A Film by David Ofek, Ron Rotem and Elinor Kowarsky
On June 2002, a bus on its way to Tiberius from Tel Aviv, was bombed. 17 people were killed, 16 were identified. No. 17 wasn’t. He was buried a few weeks later – anonymous. The police stopped searching, believing that he must have been a foreign worker.
This is where the filmmakers step in, documenting in real time over a period of six months the search for the identity of a man no one claimed missing. The film takes the form of a detective investigation, but also pursues the stories of several people who were affected directly or indirectly, by this bombing, creating a tragic-comic portrait of a society living under the shadow of death. When it seems that the investigation has reached a dead end a vague lead appears…
76 minutes (58 min. version available), Israel 2003, Hebrew
Director: David Ofek (A Film by David Ofek, Ron Rotem and Elinor Kowarsky)
Editor: Arik Lahav-Leibovitz
Producers: Edna and Elinor Kowarsky, Eden Productions
- Best Feature documentary & First prize for editing – DocAviv 2003 (Tel Aviv International documentary film festival)
- 2003 Israeli academy award for best documentary
- International Press Award – Chicago International Documentary Film Festival
- Special Jury Award – Hot docs International Film Festival 2004
- Best Documentary – Syracuse International Film Festival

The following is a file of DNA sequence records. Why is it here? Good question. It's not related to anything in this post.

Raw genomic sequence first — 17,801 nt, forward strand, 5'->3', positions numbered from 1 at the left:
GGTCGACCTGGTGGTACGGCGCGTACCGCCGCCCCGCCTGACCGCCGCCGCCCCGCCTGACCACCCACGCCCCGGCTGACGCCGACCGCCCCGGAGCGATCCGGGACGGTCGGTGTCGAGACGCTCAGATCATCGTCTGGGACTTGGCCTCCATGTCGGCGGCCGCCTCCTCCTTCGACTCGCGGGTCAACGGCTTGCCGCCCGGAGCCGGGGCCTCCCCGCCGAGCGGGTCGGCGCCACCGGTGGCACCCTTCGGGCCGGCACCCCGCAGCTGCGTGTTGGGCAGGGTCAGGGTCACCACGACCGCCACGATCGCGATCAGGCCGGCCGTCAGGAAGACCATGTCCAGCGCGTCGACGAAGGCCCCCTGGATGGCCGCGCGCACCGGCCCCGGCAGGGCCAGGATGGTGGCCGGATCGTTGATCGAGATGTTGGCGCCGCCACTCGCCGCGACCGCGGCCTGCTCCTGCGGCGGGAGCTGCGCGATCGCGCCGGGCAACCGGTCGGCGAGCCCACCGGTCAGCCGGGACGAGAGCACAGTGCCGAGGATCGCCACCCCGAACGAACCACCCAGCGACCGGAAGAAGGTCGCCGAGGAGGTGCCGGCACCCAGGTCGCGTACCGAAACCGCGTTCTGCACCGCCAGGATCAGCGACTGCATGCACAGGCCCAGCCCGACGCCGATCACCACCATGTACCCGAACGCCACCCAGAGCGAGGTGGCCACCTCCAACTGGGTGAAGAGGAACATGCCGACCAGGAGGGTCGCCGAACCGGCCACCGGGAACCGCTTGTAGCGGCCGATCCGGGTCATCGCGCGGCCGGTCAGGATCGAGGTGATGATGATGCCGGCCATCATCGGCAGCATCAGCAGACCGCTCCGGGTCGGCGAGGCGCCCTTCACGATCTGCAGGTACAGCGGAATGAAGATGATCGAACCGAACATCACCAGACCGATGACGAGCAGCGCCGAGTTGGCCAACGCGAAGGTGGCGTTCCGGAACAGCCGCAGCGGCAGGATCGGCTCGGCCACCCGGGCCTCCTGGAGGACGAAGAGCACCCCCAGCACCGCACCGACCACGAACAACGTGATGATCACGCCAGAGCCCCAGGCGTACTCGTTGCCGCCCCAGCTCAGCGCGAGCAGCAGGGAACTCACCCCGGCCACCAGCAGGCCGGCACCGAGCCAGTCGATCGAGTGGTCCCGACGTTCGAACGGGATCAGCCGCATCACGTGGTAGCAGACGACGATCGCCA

- Best director – Anonimul Film Festival, Romania 2004
- Special Mention – Zimbabwe Film Festival 2004
- Special Jury Award – “HaMotiv HaYehudi”, Poland 2005
- Best Documentary Award – AFO Film Festival, Czech Republic 2004
- Audience Award – “HaMotiv HaYehudi”, Poland 2005
- Channel 2, Israel.
- VPRO, The Netherlands.
- BBC – Storyville, U.K.
- Cannal +, Scandinavia.
- SBS, Australia.
- CBC – News World, Canada.
- TV Catalonia, Spain.
- Sundance Channel, USA.
- France 5, France.
- The Makor Foundation for Israeli Films
“David Ofek’s small, chilly documentary ‘No. 17.’ … is a glum detective story… The film could be seen as Mr. Ofek’s personal response to violence in a place where people, shellshocked by terrorism that has no end in sight, increasingly take the state of siege for granted.” Stephan Holden, The New York Times
“The journey of the filmmakers to the identification of an anonymous suicide-bomb victim is not only an astounding story, but also a fascinating documentation of the anomaly in which the Israeli reality exists… They came back with a masterpiece.” Gal Ochovsky, Ma’ariv
“An Israeli documentary that is fascinating and complex, but also decent and moving” Uri Klein, Ha’aretz
“’No. 17’ strikes the viewer with the sad, shocking circus of current day Israel. A wonderful film.” Ra’anan Shaked, Yediot Aharonot